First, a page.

Supa Team 4, originally titled Mama K’s Team 4, is Netflix’s first-ever African animation series, set in a futuristic version of Lusaka, Zambia’s capital. The lighthearted action-adventure series centers on the lives of four schoolgirls (Monde, Zikomo, Komana, and Temwe) in Kamiji Secondary School whose lives are changed when they’re suddenly tasked with the responsibility of working as covert superheroes fighting to keep the bustling city of Lusaka safe.
Monde is a new student and a majorette, Zikomo is a football star, Komana is the type-A brilliant student, and Temwe is the impulsive rascal with a voracious appetite. Team 4 operates under the supervision of Mama K, a tech-savvy sixty-year-old woman who was a covert government spy in her heyday. With the help of her AI assistant, Technological Operations Management Interface (T.O.M.I) à la Iron Man’s Jarvis, Mama K equips each of the girls with super suits and high-tech gear tailored to their personalities with code names to boot. In each episode, the girls are presented with a supervillain to defeat, and they are also expected to juggle their world-saving duties along with their academics and other whimsical adolescent misadventures.
The eight-part series, created by native Zambian Malenga Mulendema, was announced in 2019 but had been in development since 2015. In its early stages, the show was pitched to development executives from the South African computer animation film studio, Triggerfish and The Walt Disney Company. Eventually Mulendema became one of the 8 successful candidates of the Triggerfish Story Lab — a pan-African talent search to assist budding African creators and film producers by providing them with mentorship and funding to develop their ideas into video content for the international market.
Following an increasing demand for African content, with successful shows like South Africa’s “Blood and Water,” Supa Team 4 comes on the heels of Netflix’s plan to significantly invest (since 2016, the streaming giant reportedly invested approximately $175 million in film production across Africa) in the continent’s creative economy with the goal of amplifying the voices of African creators and showcasing the rich diversity of African stories.
Additionally, the recent success and acclaim of films like Marvel’s Black Panther (although set in the fictional nation of Wakanda) and The Woman King indicate that audiences are very interested in stories that center Africans — our history, our stories, the scramble for our resources, and how we see the world. Mulendema stated that her original desire for creating the show was to spotlight Africa and increase investment and production on the continent. Zambia’s capital is now being hailed as a potential hub for its creators eager to dabble in the animation scene.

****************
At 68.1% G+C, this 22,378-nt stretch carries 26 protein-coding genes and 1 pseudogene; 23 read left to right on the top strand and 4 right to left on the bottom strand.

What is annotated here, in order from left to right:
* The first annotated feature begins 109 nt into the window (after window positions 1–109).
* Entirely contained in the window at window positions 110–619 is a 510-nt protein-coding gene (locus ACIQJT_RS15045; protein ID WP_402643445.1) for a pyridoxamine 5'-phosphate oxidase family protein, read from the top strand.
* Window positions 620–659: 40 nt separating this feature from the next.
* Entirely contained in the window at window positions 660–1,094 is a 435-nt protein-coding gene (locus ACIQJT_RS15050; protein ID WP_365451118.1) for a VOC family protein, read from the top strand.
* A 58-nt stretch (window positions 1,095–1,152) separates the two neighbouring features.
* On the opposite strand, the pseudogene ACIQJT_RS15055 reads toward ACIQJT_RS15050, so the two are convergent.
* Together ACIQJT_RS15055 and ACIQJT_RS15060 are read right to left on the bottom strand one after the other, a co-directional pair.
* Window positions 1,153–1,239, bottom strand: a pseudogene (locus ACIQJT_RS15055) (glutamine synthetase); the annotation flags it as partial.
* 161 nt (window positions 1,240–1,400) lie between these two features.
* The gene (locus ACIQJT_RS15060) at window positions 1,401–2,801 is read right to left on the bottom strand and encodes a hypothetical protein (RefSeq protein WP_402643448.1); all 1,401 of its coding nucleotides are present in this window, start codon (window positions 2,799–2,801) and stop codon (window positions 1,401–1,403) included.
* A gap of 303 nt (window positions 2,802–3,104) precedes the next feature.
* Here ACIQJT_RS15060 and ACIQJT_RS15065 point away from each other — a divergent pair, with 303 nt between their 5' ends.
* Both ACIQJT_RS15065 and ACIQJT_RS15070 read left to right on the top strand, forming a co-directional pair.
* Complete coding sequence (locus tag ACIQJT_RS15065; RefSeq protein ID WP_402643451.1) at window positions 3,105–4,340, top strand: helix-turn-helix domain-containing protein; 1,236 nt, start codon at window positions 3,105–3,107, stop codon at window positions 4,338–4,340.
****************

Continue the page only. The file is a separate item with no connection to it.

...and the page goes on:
On top of that, Mulendema has drawn the attention of management companies like Newmation, determined to mine African stories and “hyper focused on producing new films and series from Africa for a global audience”. Newmation also recently signed Ziki Nelson, creator of the upcoming original animated Disney + series, Iwájú and is primed to produce more African content. Furthermore, with shows like the pan-African animated series, Kizazi Moto: Generation Fire, being lauded as a watershed moment for the African animation industry and Netflix partnering with GOBELINS to offer scholarships to African animators, it’s clear that the African animation scene is picking up steam and slowly taking center stage on a global scale.
Supa Team 4 is propelled with a spirited theme song performed by singer and rapper, Sampa the Great, and its characters are cheerfully voiced by John Kani (who played T’Challa’s father in Black Panther), Pamela Nomvete, Zowa Ngwira, Namisa Mdlalose, Kimani Arthur and Nancy Sekhokoane (The Woman King). It’s a frequently funny show that manages to interweave elements of science and comedy organically. For instance, episode four sees the team battle a supervillain crocodile named The Alley Gator, and when Monde reminds the villain that there are no alligators in Africa [just crocodiles], he quickly acquiesces and admits to choosing his moniker out of convenience. The show’s fifth episode sees Team 4 fight a woman named Sunblock; a self-aggrandizing supervillain who literally blocks the sun and harnesses its solar power to run her vlog. When the team admits to never having heard of her, they run a search for her online and only come up with results for sunblock lotion.
Most of the episodes end with the team (mostly the tech whizz, Komana if I’m being honest) defeating the villains by coming up with scientific solutions and applying them; whether it’s draining solar energy from Sunblock back to the city’s power stations or figuring out how to use non-metals to defeat a magnet-wielding villain. The point the show succeeds in making is that African wisdom and knowledge – not just ideas/achievements propagating from the Global North – are essential in the advancement of science and technology.
Supa Team 4 draws inspiration from the plethora of media centered around mystery-solving, crime-fighting squads and anyone well versed in kid’s animation shows like Action Pack may find it a tad formulaic. But it’s the show’s distinct characters, colorful aesthetics, and real-world-futuristic setting that make it appealing to both kids and adults alike. Tying all of this together is how the show foregrounds themes of friendship by having the girls tackle interpersonal issues, usually with the help of one another, which in turn helps them understand the value of teamwork. The show is worthwhile because it’s one of the best of its kind — not simply because it’s the first.